For India, the principal danger comes from the spread of extremist religious ideology which, whether it is anti-West or not, is seen as destabilizing for the region as a whole. A political solution in Afghanistan that accommodates those espousing Sharia is particularly disquieting for a secular country like India, the main country in the region, with a billion strong population, and over 150 Muslims already under pressure from extremist forces in the neighborhood.
At a pinch, it may be possible to conceive of Taliban like elements that may not be anti-West, but that they will not be anti-India, especially under the influence of Pakistan, is hard to imagine. The conduct of the Taliban in the case of the hijacking of the Indian Airlines plane to Kabul is a reminder. The protection given to the reprehensible Taliban leadership in Pakistan all these years, the US reluctance to act against it even when its whereabouts are known, and the availability of arms and ammunition to its cadres raises many questions.
India aspires to be a permanent member of the Security Council, and although it has the declared support of France, the UK and Russia (Chinas opposition is understandable given the adversial undercurrents in the relationship), US support is not forthcoming. Again, while US allies like France and the UK support Indias inclusion in the G-8, the US is silent.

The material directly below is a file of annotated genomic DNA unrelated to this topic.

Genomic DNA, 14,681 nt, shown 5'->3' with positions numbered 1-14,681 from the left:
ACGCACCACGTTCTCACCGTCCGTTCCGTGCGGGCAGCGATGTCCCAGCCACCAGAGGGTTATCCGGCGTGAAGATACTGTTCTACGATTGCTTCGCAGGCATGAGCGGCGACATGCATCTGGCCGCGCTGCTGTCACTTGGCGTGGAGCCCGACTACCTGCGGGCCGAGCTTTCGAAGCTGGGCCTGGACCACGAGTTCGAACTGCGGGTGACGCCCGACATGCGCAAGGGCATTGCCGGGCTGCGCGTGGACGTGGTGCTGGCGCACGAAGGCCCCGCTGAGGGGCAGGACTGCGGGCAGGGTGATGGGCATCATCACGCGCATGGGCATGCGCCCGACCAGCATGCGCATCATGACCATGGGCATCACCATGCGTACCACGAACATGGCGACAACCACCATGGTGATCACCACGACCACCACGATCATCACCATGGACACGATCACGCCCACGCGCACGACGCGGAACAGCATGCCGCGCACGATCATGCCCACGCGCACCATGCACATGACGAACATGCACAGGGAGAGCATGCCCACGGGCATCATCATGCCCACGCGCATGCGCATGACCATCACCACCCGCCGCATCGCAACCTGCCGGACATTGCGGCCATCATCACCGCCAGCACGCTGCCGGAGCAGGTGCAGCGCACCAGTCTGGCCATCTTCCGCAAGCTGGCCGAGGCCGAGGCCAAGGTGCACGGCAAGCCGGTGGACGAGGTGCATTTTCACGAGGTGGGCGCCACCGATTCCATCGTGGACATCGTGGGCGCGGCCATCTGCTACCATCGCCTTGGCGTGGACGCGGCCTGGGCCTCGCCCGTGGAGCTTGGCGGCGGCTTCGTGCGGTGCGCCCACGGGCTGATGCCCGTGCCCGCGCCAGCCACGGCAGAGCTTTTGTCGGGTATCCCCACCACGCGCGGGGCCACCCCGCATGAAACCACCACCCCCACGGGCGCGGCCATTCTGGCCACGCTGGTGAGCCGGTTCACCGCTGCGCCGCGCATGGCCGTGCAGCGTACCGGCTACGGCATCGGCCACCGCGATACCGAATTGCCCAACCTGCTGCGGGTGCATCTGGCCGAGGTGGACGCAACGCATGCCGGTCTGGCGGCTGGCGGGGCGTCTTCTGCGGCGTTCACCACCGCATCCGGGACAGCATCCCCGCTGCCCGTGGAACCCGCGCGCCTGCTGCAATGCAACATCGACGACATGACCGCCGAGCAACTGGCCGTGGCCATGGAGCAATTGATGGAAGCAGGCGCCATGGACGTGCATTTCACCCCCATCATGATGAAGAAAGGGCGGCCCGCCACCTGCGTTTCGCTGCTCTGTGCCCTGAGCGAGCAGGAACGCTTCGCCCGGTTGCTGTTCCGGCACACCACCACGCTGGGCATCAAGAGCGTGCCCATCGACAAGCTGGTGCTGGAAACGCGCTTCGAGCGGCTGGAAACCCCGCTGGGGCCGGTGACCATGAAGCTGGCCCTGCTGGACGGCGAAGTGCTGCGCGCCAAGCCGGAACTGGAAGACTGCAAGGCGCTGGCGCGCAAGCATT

India’s problem with the US’ Afghanistan policy is that it relies on the very force in Pakistan to help find a solution that has manifest responsibility for the steady deterioration of the situation there, as well as unrelenting confrontation with India. Making the Pakistan military the lynchpin of the Afghanistan strategy is also inconsistent with the stated objective of promoting democracy in Pakistan and peace with India. The hand of the Pakistan military has been greatly strengthened by the large scale military aid already given to Pakistan, with more in the offing.
Political voices in the US have already complained that a large part of compensatory funds earlier given to Pakistan has been used for strengthening its offensive capability against India rather than in bolstering its counter-insurgency capacities, a charge General Musharraf has publicly confirmed. In a sense this is a false debate because even counter-insurgency capabilities such as attack helicopters, night vision devices, signaling equipment, etc strengthen the Pakistan militarily against India.
The US’ unwillingness to make its military assistance conditional on Pakistan credibly dismantling the infrastructure of terrorism on its soil directed at India, on the ground that it would stiffen Pakistan’s reluctance to cooperate with it in dealing with the Afghanistan situation or accelerating Pakistan’s slide towards a failed state, opens a serious gap in the interests of the US and India in the region. India cannot be comfortable with a hostile Pakistan armed by both the US and China. The attachment of a “no terrorism” rider and a monitoring requirement to the latest $7.5 billion aid package for Pakistan approved by the US Congress is, however, a step in the right direction.